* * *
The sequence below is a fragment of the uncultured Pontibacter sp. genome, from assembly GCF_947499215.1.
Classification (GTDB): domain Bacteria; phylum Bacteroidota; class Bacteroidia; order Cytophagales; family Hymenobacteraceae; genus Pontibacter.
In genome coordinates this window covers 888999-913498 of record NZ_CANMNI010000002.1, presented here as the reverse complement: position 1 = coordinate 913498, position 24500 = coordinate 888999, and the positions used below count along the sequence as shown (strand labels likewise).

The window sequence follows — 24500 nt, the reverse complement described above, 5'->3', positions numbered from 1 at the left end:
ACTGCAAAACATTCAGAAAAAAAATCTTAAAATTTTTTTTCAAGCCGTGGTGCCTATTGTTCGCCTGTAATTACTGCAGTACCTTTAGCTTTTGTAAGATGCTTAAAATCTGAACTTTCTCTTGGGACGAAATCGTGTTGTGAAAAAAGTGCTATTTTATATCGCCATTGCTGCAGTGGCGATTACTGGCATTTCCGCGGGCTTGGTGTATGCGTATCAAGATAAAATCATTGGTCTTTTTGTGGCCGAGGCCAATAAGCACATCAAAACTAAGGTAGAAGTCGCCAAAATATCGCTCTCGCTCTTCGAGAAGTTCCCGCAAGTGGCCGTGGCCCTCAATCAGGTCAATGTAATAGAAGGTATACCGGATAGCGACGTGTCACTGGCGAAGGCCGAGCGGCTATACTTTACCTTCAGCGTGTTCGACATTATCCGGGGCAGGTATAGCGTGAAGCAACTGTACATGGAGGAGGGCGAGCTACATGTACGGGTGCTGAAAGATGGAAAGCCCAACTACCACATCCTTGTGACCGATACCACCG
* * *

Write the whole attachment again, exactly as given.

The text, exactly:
The sequence below is a fragment of the uncultured Pontibacter sp. genome, from assembly GCF_947499215.1.
Classification (GTDB): domain Bacteria; phylum Bacteroidota; class Bacteroidia; order Cytophagales; family Hymenobacteraceae; genus Pontibacter.
In genome coordinates this window covers 888999-913498 of record NZ_CANMNI010000002.1, presented here as the reverse complement: position 1 = coordinate 913498, position 24500 = coordinate 888999, and the positions used below count along the sequence as shown (strand labels likewise).

The window sequence follows — 24500 nt, the reverse complement described above, 5'->3', positions numbered from 1 at the left end:
ACTGCAAAACATTCAGAAAAAAAATCTTAAAATTTTTTTTCAAGCCGTGGTGCCTATTGTTCGCCTGTAATTACTGCAGTACCTTTAGCTTTTGTAAGATGCTTAAAATCTGAACTTTCTCTTGGGACGAAATCGTGTTGTGAAAAAAGTGCTATTTTATATCGCCATTGCTGCAGTGGCGATTACTGGCATTTCCGCGGGCTTGGTGTATGCGTATCAAGATAAAATCATTGGTCTTTTTGTGGCCGAGGCCAATAAGCACATCAAAACTAAGGTAGAAGTCGCCAAAATATCGCTCTCGCTCTTCGAGAAGTTCCCGCAAGTGGCCGTGGCCCTCAATCAGGTCAATGTAATAGAAGGTATACCGGATAGCGACGTGTCACTGGCGAAGGCCGAGCGGCTATACTTTACCTTCAGCGTGTTCGACATTATCCGGGGCAGGTATAGCGTGAAGCAACTGTACATGGAGGAGGGCGAGCTACATGTACGGGTGCTGAAAGATGGAAAGCCCAACTACCACATCCTTGTGACCGATACCACCG